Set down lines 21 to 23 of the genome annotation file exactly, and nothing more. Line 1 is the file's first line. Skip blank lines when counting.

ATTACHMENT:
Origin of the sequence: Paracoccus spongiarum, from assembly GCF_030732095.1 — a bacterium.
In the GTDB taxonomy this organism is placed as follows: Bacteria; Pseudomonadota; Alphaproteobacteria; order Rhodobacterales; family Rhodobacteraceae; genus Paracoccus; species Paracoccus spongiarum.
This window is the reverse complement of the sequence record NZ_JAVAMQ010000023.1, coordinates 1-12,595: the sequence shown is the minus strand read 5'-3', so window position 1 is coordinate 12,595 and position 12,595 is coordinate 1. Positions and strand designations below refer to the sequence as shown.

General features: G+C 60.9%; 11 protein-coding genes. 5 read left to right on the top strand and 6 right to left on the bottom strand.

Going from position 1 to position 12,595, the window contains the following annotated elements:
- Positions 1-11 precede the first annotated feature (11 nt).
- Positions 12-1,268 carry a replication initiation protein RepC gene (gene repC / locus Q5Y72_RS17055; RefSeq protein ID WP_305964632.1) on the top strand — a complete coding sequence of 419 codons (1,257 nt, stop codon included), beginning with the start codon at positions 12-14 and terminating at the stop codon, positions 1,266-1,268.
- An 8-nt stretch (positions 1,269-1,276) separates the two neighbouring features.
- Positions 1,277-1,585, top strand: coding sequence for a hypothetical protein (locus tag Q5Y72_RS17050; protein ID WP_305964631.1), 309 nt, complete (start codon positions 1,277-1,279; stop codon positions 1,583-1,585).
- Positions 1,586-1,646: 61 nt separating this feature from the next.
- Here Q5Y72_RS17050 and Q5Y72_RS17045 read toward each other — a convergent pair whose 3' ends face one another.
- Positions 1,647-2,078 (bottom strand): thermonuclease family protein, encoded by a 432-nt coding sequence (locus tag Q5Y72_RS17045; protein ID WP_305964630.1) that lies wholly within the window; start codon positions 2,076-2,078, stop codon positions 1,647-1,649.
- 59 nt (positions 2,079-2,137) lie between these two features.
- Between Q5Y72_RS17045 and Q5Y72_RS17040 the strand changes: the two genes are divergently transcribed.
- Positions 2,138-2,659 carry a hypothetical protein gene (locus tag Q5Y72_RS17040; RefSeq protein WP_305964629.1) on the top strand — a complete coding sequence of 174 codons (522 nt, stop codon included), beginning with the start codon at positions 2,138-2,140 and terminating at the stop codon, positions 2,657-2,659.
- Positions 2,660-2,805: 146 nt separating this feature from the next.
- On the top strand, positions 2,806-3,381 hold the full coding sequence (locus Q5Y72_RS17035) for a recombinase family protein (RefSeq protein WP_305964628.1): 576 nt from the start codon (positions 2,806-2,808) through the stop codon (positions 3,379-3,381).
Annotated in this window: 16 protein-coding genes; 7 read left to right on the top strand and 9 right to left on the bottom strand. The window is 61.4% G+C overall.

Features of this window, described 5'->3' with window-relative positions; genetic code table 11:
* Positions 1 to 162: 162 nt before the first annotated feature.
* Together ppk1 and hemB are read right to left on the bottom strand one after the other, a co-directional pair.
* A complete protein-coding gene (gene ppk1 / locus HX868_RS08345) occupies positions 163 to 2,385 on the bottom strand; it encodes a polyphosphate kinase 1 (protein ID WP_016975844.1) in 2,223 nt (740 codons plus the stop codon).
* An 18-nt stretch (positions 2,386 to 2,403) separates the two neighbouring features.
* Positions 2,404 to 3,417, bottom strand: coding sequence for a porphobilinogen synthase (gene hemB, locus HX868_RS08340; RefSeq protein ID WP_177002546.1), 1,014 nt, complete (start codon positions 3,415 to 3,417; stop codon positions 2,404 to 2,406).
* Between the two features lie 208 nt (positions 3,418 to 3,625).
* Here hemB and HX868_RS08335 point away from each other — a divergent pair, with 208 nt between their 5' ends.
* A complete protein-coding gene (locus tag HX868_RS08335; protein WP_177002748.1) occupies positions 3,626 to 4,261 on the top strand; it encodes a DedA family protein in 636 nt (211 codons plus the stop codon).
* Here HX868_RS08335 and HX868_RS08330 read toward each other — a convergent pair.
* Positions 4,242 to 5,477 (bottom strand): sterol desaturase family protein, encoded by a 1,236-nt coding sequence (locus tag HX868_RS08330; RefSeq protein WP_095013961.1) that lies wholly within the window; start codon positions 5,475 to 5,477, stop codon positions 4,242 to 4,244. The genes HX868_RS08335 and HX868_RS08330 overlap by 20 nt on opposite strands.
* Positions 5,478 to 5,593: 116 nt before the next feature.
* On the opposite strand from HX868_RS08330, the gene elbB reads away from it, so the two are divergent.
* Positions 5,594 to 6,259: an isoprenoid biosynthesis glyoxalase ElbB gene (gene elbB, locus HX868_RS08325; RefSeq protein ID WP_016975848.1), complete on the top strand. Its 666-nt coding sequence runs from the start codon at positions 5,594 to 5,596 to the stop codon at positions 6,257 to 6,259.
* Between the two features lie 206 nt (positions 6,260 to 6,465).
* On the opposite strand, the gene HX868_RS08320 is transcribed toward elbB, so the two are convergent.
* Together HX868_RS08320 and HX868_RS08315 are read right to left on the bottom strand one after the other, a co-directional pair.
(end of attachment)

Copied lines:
* Together ppk1 and hemB are read right to left on the bottom strand one after the other, a co-directional pair.
* A complete protein-coding gene (gene ppk1 / locus HX868_RS08345) occupies positions 163 to 2,385 on the bottom strand; it encodes a polyphosphate kinase 1 (protein ID WP_016975844.1) in 2,223 nt (740 codons plus the stop codon).
* An 18-nt stretch (positions 2,386 to 2,403) separates the two neighbouring features.